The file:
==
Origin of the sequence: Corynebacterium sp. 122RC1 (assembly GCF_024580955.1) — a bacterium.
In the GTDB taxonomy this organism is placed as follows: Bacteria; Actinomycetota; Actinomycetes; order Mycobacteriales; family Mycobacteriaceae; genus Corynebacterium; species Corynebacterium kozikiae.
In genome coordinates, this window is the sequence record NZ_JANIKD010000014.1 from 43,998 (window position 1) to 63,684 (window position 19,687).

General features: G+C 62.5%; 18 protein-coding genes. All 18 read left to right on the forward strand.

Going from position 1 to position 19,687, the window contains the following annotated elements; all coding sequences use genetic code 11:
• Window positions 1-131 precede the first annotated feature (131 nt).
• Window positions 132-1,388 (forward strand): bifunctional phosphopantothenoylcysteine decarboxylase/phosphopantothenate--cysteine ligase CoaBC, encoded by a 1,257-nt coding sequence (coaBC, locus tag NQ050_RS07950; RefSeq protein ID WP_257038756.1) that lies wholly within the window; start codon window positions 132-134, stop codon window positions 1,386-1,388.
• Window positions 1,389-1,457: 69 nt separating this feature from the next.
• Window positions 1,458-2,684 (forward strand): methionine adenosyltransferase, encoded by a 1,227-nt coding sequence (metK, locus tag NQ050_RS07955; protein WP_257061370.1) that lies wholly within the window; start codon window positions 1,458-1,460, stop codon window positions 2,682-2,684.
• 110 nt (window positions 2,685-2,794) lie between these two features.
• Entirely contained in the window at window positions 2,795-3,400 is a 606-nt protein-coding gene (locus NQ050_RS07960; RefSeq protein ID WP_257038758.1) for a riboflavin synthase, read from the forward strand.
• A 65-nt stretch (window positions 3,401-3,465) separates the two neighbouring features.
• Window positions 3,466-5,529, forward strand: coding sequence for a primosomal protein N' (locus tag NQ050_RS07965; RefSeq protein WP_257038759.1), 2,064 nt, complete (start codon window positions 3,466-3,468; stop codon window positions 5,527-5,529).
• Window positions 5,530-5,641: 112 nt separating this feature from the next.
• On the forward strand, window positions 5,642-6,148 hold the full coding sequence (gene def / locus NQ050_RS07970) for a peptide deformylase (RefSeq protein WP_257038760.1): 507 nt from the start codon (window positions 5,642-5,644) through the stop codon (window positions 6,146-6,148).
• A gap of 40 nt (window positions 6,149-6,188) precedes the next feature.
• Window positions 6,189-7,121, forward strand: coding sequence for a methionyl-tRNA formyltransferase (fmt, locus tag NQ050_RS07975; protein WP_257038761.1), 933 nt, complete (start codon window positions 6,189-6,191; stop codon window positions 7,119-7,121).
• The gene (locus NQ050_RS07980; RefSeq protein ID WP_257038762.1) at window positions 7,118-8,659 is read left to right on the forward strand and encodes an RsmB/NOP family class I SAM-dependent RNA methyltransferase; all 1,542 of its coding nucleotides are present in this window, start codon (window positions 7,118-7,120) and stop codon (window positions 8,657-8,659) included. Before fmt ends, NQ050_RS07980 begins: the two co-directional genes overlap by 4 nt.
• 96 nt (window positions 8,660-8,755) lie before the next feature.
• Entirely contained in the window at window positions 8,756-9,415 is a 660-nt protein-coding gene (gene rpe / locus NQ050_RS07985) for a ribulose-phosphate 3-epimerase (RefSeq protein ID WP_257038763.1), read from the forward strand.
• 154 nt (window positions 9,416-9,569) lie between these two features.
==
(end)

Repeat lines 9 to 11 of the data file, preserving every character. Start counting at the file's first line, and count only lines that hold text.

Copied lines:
• Window positions 1,458-2,684 (forward strand): methionine adenosyltransferase, encoded by a 1,227-nt coding sequence (metK, locus tag NQ050_RS07955; protein WP_257061370.1) that lies wholly within the window; start codon window positions 1,458-1,460, stop codon window positions 2,682-2,684.
• 110 nt (window positions 2,685-2,794) lie between these two features.
• Entirely contained in the window at window positions 2,795-3,400 is a 606-nt protein-coding gene (locus NQ050_RS07960; RefSeq protein ID WP_257038758.1) for a riboflavin synthase, read from the forward strand.